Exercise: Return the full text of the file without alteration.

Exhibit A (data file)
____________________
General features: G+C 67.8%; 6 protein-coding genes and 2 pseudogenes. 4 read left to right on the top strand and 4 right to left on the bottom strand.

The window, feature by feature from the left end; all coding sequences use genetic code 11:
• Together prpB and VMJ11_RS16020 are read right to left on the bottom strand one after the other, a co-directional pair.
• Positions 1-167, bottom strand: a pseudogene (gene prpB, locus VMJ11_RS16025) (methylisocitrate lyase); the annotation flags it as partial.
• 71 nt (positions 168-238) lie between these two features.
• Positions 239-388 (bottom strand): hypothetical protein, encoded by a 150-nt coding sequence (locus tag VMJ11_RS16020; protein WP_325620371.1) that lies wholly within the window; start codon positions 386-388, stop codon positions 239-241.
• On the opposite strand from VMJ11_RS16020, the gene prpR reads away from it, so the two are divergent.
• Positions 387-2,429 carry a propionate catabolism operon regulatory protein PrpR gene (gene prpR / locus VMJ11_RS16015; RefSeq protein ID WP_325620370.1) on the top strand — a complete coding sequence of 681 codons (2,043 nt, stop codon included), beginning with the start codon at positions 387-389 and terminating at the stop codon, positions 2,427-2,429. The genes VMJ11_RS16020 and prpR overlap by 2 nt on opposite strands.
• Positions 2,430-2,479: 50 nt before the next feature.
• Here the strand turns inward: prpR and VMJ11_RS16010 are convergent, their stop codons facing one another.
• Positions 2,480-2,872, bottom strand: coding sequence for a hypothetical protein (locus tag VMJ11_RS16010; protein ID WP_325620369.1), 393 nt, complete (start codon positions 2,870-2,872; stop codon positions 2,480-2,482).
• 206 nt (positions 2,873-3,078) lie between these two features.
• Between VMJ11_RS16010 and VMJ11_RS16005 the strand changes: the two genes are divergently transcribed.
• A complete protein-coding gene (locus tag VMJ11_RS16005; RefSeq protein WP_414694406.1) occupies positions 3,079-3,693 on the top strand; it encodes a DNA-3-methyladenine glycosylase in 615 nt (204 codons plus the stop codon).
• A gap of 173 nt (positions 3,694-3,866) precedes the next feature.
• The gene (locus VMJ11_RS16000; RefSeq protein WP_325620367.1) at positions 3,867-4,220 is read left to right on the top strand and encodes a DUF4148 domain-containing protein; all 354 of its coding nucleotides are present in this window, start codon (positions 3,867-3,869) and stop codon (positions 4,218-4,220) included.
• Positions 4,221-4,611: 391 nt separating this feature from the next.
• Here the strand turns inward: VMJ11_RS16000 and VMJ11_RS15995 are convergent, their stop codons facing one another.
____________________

General features: G+C 67.8%; 6 protein-coding genes and 2 pseudogenes. 4 read left to right on the top strand and 4 right to left on the bottom strand.

The window, feature by feature from the left end; all coding sequences use genetic code 11:
• Together prpB and VMJ11_RS16020 are read right to left on the bottom strand one after the other, a co-directional pair.
• Positions 1-167, bottom strand: a pseudogene (gene prpB, locus VMJ11_RS16025) (methylisocitrate lyase); the annotation flags it as partial.
• 71 nt (positions 168-238) lie between these two features.
• Positions 239-388 (bottom strand): hypothetical protein, encoded by a 150-nt coding sequence (locus tag VMJ11_RS16020; protein WP_325620371.1) that lies wholly within the window; start codon positions 386-388, stop codon positions 239-241.
• On the opposite strand from VMJ11_RS16020, the gene prpR reads away from it, so the two are divergent.
• Positions 387-2,429 carry a propionate catabolism operon regulatory protein PrpR gene (gene prpR / locus VMJ11_RS16015; RefSeq protein ID WP_325620370.1) on the top strand — a complete coding sequence of 681 codons (2,043 nt, stop codon included), beginning with the start codon at positions 387-389 and terminating at the stop codon, positions 2,427-2,429. The genes VMJ11_RS16020 and prpR overlap by 2 nt on opposite strands.
• Positions 2,430-2,479: 50 nt before the next feature.
• Here the strand turns inward: prpR and VMJ11_RS16010 are convergent, their stop codons facing one another.
• Positions 2,480-2,872, bottom strand: coding sequence for a hypothetical protein (locus tag VMJ11_RS16010; protein ID WP_325620369.1), 393 nt, complete (start codon positions 2,870-2,872; stop codon positions 2,480-2,482).
• 206 nt (positions 2,873-3,078) lie between these two features.
• Between VMJ11_RS16010 and VMJ11_RS16005 the strand changes: the two genes are divergently transcribed.
• A complete protein-coding gene (locus tag VMJ11_RS16005; RefSeq protein WP_414694406.1) occupies positions 3,079-3,693 on the top strand; it encodes a DNA-3-methyladenine glycosylase in 615 nt (204 codons plus the stop codon).
• A gap of 173 nt (positions 3,694-3,866) precedes the next feature.
• The gene (locus VMJ11_RS16000; RefSeq protein WP_325620367.1) at positions 3,867-4,220 is read left to right on the top strand and encodes a DUF4148 domain-containing protein; all 354 of its coding nucleotides are present in this window, start codon (positions 3,867-3,869) and stop codon (positions 4,218-4,220) included.
• Positions 4,221-4,611: 391 nt separating this feature from the next.
• Here the strand turns inward: VMJ11_RS16000 and VMJ11_RS15995 are convergent, their stop codons facing one another.